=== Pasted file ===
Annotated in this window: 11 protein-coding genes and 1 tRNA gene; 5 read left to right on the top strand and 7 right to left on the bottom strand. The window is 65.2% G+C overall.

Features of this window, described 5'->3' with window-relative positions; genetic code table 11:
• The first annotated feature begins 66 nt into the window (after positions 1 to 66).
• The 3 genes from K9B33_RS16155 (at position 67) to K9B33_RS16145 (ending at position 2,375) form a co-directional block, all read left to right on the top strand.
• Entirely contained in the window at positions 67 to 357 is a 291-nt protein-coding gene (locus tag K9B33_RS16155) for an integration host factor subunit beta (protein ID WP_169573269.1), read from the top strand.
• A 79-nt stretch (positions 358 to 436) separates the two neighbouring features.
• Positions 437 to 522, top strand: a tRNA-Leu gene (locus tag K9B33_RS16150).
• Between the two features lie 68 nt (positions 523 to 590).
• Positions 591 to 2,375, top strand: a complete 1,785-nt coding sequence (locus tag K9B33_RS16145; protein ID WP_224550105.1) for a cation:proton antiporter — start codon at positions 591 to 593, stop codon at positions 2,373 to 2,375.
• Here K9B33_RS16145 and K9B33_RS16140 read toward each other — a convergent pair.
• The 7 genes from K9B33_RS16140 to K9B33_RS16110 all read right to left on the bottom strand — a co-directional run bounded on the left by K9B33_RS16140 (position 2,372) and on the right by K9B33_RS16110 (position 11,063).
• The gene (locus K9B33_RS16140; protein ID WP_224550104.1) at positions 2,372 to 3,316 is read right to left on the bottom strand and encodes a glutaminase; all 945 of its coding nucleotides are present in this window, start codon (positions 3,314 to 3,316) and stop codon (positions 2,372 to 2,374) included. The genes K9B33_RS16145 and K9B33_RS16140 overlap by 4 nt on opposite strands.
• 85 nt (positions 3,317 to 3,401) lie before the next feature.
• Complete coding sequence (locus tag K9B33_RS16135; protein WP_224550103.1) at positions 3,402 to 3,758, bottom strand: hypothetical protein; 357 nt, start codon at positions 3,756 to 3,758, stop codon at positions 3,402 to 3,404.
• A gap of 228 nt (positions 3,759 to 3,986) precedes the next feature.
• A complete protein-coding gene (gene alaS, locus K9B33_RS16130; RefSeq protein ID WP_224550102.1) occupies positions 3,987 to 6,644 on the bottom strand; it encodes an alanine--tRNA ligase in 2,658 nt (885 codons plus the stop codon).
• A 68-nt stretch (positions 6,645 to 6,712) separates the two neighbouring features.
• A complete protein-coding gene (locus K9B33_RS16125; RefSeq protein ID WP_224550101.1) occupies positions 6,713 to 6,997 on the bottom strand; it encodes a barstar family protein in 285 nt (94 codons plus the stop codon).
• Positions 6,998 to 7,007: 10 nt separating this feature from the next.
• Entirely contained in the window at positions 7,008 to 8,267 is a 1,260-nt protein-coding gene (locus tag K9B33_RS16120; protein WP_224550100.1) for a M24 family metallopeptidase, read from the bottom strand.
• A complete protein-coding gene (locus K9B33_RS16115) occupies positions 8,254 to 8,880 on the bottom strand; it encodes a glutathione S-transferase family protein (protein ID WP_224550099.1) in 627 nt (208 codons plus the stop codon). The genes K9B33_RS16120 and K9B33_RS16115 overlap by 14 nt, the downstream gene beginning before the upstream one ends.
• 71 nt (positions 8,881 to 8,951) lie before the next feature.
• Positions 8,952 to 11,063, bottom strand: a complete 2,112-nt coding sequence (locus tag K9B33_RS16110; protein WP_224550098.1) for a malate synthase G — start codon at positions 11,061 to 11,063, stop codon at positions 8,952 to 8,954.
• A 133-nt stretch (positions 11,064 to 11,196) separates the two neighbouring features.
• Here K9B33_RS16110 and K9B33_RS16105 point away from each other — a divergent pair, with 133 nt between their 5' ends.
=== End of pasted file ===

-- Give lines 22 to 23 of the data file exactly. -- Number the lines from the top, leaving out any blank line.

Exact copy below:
• 71 nt (positions 8,881 to 8,951) lie before the next feature.
• Positions 8,952 to 11,063, bottom strand: a complete 2,112-nt coding sequence (locus tag K9B33_RS16110; protein WP_224550098.1) for a malate synthase G — start codon at positions 11,061 to 11,063, stop codon at positions 8,952 to 8,954.